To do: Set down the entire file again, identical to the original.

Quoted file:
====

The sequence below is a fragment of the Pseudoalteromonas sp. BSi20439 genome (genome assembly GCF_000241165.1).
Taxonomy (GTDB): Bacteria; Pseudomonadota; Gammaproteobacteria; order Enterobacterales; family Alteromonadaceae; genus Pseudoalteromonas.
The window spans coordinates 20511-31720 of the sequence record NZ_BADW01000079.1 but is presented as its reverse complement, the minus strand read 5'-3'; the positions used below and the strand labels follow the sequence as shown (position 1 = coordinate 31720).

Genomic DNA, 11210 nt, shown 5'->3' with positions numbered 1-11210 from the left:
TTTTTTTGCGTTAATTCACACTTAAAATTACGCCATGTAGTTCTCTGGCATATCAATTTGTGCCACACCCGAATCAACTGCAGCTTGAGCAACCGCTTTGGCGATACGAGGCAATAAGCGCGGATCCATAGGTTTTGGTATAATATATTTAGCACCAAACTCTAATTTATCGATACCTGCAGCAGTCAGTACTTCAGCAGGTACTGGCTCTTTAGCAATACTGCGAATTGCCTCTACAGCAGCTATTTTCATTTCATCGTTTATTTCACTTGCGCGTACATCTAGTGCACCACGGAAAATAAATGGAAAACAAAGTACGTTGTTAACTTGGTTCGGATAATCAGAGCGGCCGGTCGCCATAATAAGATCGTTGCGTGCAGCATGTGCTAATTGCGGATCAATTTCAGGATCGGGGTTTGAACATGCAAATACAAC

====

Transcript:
The sequence below is a fragment of the Pseudoalteromonas sp. BSi20439 genome (genome assembly GCF_000241165.1).
Taxonomy (GTDB): Bacteria; Pseudomonadota; Gammaproteobacteria; order Enterobacterales; family Alteromonadaceae; genus Pseudoalteromonas.
The window spans coordinates 20511-31720 of the sequence record NZ_BADW01000079.1 but is presented as its reverse complement, the minus strand read 5'-3'; the positions used below and the strand labels follow the sequence as shown (position 1 = coordinate 31720).

Genomic DNA, 11210 nt, shown 5'->3' with positions numbered 1-11210 from the left:
TTTTTTTGCGTTAATTCACACTTAAAATTACGCCATGTAGTTCTCTGGCATATCAATTTGTGCCACACCCGAATCAACTGCAGCTTGAGCAACCGCTTTGGCGATACGAGGCAATAAGCGCGGATCCATAGGTTTTGGTATAATATATTTAGCACCAAACTCTAATTTATCGATACCTGCAGCAGTCAGTACTTCAGCAGGTACTGGCTCTTTAGCAATACTGCGAATTGCCTCTACAGCAGCTATTTTCATTTCATCGTTTATTTCACTTGCGCGTACATCTAGTGCACCACGGAAAATAAATGGAAAACAAAGTACGTTGTTAACTTGGTTCGGATAATCAGAGCGGCCGGTCGCCATAATAAGATCGTTGCGTGCAGCATGTGCTAATTGCGGATCAATTTCAGGATCGGGGTTTGAACATGCAAATACAAC